It has four parts:
Part A: hospital, limited home health and hospice coverage
Part B: medically necessary doctor visits, outpatient services and medical supplies
Part C: Medicare Advantage Plans offered by private insurers
Part D: optional prescription drug coverage
Medicaid is funded jointly by states and the federal government, which means that rules vary depending on where you live. Medicaid is also the largest funding source for long-term care in nursing homes. But unlike Medicare, which covers everyone regardless of income, Medicaid is for people with low incomes, who typically have no more than $2,000 in “countable” assets. This is where things get tricky: There are some assets that count and some that don’t. Planning years ahead with the help of an elder law attorney can make a big difference.
Long term care insurance
Long-term care insurance is essentially a pot of money that you can use when you need it, according to the policy’s guideline. It’s a type of private insurance that provides limited coverage (often after an initial waiting period) for long-term care. Prices vary depending on the type of plan as well as the age and health status of the policy holder. My father was fortunate to have a long-term care policy that helped defray the cost of a private nursing home at a rate of $90,000 per year.
The U.S. Department of Veteran’s Affairs offers long-term care benefits to eligible veterans who are either homebound or require assistance with their activities of daily living. You can learn more about the different benefits and eligibility requirements by going to the VA’s website https://www.va.gov/ . After my father spent three years in the private nursing home, my mother was worried that she would run out of money to pay for Dad’s care. It was a bit of a bureaucratic slog to apply for veteran’s benefits, but it paid off. We were able to move my father to the local Soldier’s Home at a fraction of the cost of the private home, where he was well cared for during the remaining three years of his life.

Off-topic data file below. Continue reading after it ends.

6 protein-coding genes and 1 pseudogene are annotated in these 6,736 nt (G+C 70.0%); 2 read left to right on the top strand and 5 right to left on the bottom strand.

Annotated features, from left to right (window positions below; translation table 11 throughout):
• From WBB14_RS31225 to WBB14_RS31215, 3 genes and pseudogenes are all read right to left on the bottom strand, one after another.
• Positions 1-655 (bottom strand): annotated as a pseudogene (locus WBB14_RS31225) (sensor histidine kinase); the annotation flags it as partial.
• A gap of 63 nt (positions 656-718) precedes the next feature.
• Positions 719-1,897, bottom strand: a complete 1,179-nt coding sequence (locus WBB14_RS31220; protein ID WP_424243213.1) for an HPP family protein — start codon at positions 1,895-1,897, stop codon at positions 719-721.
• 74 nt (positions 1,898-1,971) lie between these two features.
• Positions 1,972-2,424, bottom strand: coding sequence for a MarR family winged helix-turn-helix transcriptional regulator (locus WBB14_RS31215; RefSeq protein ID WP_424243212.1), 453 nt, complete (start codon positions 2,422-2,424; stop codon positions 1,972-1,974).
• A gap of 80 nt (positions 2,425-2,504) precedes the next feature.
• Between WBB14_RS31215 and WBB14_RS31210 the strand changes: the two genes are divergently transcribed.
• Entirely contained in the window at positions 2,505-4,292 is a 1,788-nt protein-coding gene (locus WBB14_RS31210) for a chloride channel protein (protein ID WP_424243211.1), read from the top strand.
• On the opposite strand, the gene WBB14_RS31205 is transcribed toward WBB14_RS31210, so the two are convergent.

Talk about money
You don’t want to be figuring out a strategy to pay for care after there’s been a crisis — just ask Logan Roy’s children. While delicate discussions about money can be uncomfortable, it’s precisely these candid conversations that enable family caregivers to chart a pragmatic course based on realistic options. It’s best to bring up money as part of a series of conversations about planning ahead — for better and for worse. Even if your father is hale and hearty, he’s likely to need help one day. And that help costs money.
Recently my sister, brother and I decided it was time to understand more about my 89-year-old mother’s finances. We broached the topic with Mom and she was all in. Within the month, we plan to sit down with mom and her financial planner to understand more about her estate. We want to make sure she has enough funds available should she need long-term care and figure out how best to divvy things up when the time comes. No, it’s not fun to think about this. But it’s a much better option than sorting things out in the midst of grief.
The good news is that you and your family can come up with a game plan before a crisis erupts. Remember the Scout’s mantra: Be prepared! Understanding what is or is not covered by insurance, how much money—if any—your parents have stocked away, or whether they have long-term care insurance or Veteran’s benefits, can make the difference between chaos and clarity. Even if you have all the money in the world, both real-life and fictional billionaires still run into problems. Learning the landscape of senior care and coming up with a plan ahead of time will enable you to approach caregiving with forethought and compassion — no matter what the cost.
Jody Gastfriend is the Vice President of Senior Care at Care.com and author of "My Parent's Keeper: The Guilt, Grief, Guesswork and Unexpected Gifts of Caregiving." Follow me on twitter.